In case any of you out there wondering how it is I start most of my days—don’t worry, I am about to tell you.
Most of the time I fall right back asleep. I set my alarm at a time that is for too aspirational, and roll back over and doze off for another hour.
Then there are the days when I pick up my phone and dive into a black hole of CNN and the New York Times. I try and avoid this trap as much as humanly possible. Like most people, the news wrecks havoc on my blood pressure, and as I try to heal the last thing I need is to be that angry that early in the day.
My preferred way to wake up is with my daily meditations. And I’m happy to report that during this time of lockdown, I’ve been doing it every day. I first go to the daily reflection of a spiritual group I’m a part of, then I read the morning meditation from the Franciscan Richard Rohr, before finishing up with the Daily Catholic Readings.
I like doing the Daily Catholic readings, especially since I gave up church for lent last year. I like the variety. I like that they cover the Old Testament and the New. I like that it connects me to the religion of my youth, and the other 1.2 billion Catholics of the world.
Today’s reading was great. I don’t know about you, but the world being on lockdown has thrown off my sense of time, and I had totally forgotten that today is Holy Thursday. Last Sunday Jesus entered the city on a donkey while palm fronds were laid at his feet. Tomorrow Jesus dies. Sunday he’s raised from the dead. And today he washes his disciples feet.
They were using the version from the Gospel according the John, and one of the first lines grabbed me right away. It said:
“Jesus knew that his hour had come
to pass from this world to the Father.
He loved his own in the world and he loved them to the end.”
I read it a second time, and was struck by the fact that Jesus was sad about dying. That he loved his friends and was going to miss them. No matter what reward waited for him in heaven, the fact that he was not going to be a part of this world here gave him pause.
That’s certainly something most of us can relate to.
After that, he proceeded to wash the feet of all his disciples. They were all there, too. Judas, who had already sold him out for 30 pieces of silver, reclining at table. What ever that means. Peter was chilling, the one who was about to deny him to any one who would ask. He washed the feet of all of them.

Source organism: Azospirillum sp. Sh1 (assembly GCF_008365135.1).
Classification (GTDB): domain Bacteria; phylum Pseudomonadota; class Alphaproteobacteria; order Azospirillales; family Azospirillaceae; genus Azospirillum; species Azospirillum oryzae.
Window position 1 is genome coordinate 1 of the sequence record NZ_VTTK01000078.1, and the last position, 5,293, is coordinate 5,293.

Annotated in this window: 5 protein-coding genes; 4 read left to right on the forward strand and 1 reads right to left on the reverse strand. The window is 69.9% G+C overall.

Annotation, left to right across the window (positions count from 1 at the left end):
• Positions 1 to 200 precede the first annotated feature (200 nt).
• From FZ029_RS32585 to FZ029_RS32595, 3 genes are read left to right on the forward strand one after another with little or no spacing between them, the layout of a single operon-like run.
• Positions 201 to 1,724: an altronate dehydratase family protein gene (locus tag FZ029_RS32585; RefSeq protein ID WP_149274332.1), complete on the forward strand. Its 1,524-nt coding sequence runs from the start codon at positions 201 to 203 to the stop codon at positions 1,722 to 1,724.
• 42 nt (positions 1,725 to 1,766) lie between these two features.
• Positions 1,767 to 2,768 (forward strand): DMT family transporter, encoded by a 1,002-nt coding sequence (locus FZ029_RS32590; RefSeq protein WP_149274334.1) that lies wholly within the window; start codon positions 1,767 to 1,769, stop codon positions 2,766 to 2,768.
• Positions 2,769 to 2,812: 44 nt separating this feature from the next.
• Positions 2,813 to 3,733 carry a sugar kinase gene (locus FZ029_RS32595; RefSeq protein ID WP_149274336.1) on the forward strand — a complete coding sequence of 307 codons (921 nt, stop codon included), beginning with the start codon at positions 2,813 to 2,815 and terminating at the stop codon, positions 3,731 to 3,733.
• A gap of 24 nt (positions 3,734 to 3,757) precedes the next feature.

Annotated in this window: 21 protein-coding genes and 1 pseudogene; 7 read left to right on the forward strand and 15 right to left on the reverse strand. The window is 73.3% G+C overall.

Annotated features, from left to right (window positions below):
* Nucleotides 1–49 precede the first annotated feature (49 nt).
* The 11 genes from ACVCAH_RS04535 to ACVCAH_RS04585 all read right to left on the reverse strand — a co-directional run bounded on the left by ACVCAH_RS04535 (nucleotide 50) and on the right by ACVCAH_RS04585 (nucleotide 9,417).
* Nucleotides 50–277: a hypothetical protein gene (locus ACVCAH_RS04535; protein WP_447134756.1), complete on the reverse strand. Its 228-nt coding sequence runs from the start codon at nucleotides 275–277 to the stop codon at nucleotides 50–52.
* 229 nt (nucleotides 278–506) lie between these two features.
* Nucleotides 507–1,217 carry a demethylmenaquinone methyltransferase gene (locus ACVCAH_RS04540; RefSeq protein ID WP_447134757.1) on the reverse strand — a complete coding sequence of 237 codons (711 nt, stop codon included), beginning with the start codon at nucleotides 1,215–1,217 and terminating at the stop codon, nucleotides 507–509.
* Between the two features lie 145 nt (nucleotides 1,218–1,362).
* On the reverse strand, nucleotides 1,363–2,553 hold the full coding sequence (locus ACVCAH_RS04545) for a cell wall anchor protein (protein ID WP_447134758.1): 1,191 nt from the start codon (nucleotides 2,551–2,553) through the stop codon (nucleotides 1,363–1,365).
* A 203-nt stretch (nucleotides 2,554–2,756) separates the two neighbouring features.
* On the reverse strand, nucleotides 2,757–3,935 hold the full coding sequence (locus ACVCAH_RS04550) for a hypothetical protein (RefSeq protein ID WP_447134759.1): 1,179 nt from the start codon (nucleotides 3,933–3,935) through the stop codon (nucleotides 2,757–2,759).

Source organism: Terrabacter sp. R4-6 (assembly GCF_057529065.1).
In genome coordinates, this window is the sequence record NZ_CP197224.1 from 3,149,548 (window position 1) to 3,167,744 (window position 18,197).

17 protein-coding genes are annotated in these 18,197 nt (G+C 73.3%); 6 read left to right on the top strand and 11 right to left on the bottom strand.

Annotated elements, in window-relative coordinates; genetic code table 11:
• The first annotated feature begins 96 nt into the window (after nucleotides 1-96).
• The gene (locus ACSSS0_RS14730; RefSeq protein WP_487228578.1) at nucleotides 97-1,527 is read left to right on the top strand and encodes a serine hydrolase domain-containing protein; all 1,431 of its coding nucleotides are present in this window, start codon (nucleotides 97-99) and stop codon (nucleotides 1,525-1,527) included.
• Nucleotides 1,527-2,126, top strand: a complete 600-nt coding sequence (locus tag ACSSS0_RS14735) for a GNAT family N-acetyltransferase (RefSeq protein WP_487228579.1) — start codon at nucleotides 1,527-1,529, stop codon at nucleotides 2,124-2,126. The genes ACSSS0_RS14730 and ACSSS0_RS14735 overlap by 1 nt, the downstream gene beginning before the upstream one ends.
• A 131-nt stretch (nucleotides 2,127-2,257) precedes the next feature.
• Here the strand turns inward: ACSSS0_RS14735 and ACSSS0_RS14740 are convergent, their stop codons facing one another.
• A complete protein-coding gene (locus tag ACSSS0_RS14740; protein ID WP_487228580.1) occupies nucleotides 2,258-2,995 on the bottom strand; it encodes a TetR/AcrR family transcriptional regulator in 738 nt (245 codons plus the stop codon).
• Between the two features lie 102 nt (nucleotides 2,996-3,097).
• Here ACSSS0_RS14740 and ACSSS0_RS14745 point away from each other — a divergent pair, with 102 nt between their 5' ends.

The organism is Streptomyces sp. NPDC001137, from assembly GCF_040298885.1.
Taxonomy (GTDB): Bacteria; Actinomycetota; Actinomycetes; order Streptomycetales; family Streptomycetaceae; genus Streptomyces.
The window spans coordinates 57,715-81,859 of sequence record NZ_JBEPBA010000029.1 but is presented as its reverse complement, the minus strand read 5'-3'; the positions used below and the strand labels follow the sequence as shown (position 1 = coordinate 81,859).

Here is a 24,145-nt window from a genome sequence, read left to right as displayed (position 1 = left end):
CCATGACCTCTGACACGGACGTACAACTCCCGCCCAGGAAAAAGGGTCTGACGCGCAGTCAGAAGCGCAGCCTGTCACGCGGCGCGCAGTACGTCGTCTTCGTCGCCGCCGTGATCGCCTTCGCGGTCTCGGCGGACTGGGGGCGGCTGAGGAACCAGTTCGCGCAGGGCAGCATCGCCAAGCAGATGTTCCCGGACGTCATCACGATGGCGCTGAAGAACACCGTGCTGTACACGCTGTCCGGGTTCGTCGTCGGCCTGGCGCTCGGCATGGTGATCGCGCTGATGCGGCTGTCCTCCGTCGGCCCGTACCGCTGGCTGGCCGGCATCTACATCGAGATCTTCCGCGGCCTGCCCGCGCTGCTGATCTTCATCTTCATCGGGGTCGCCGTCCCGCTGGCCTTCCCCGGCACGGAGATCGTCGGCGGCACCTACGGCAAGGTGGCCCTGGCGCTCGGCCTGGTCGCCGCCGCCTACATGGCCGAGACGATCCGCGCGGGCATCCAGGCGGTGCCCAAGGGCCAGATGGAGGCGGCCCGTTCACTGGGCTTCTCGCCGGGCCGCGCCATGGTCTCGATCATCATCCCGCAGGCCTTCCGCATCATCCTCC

I wanted to take a moment to think about it, so I put my phone back on my night stand. My moving around woke Jaimie up. I told her to go back asleep, and she responded by rolling over and putting her head on my chest. I once read that while negative thoughts form almost instant connections in our brains, positive ones can take up to fifteen seconds to take hold. I’m not sure why I remembered that right then and there, but I was glad I did. I closed my eyes and counted to fifteen. I focused on the softness of her skin. I thought about the smell of her hair. I take for granted that I’m going to be able to hold Jaimie forever. I’m not. And this has nothing to do with the cancer. I still plan on beating it and living another fifty years. But even if I do, one day this will all be over. I don’t want to take a second of it for granted.
I picked up my phone and read the Gospel a second time. Jesus washed their feet. And I’m imagining these aren’t the nice feet that most of us have today. The disciples traveled. A lot. And not by car or train or bus. They weren’t part of the frequent fliers club at Delta. They didn’t have Amtrak Credit Cards. They walked. From Israel to Egypt. From Syria to Bethlehem. From Judea to Decapolis. And yes I did just Google cities from the Bible.
I got out of bed and headed to the kitchen. I felt kind of bad about myself. I don’t wash anyone’s feet. I try to be nice. I make Jaimie tea in the morning. I hold the door open for people. But if I’m being honest, my acts of service can be few and far between.
But there was another line in the reading that started to take hold. When Jesus started to wash Peter’s feet, he tried to stop him. Peter was like, no way man, I should be washing yours. To which Jesus replied, “Unless I wash your feet, you can have no inheritance with me.”
Yes it’s important to be of service, but it seems pretty clear that we are meant to allow others to serve us as well. That can be hard. Watching Jaimie sit with me at the doctors, my dad making us soup during treatment, my mom bringing groceries, Valerie meeting Jaimie at the vet to help with Andy. Anneclaire and Rachel asking if there is anything they can —I don't like feeling needy. Maybe today I needed to learn that there is strength in service, and strength in allowing people to help. That if we want out inheritance with God, if we want to be human and divine, then we need to serve and be served as well.
I poured myself a coffee and sat by the open screen door. Who knows. I could be wrong. But it was better than reading about the covid virus first thing in the morning. I’ll try and start tomorrow morning the exact same way.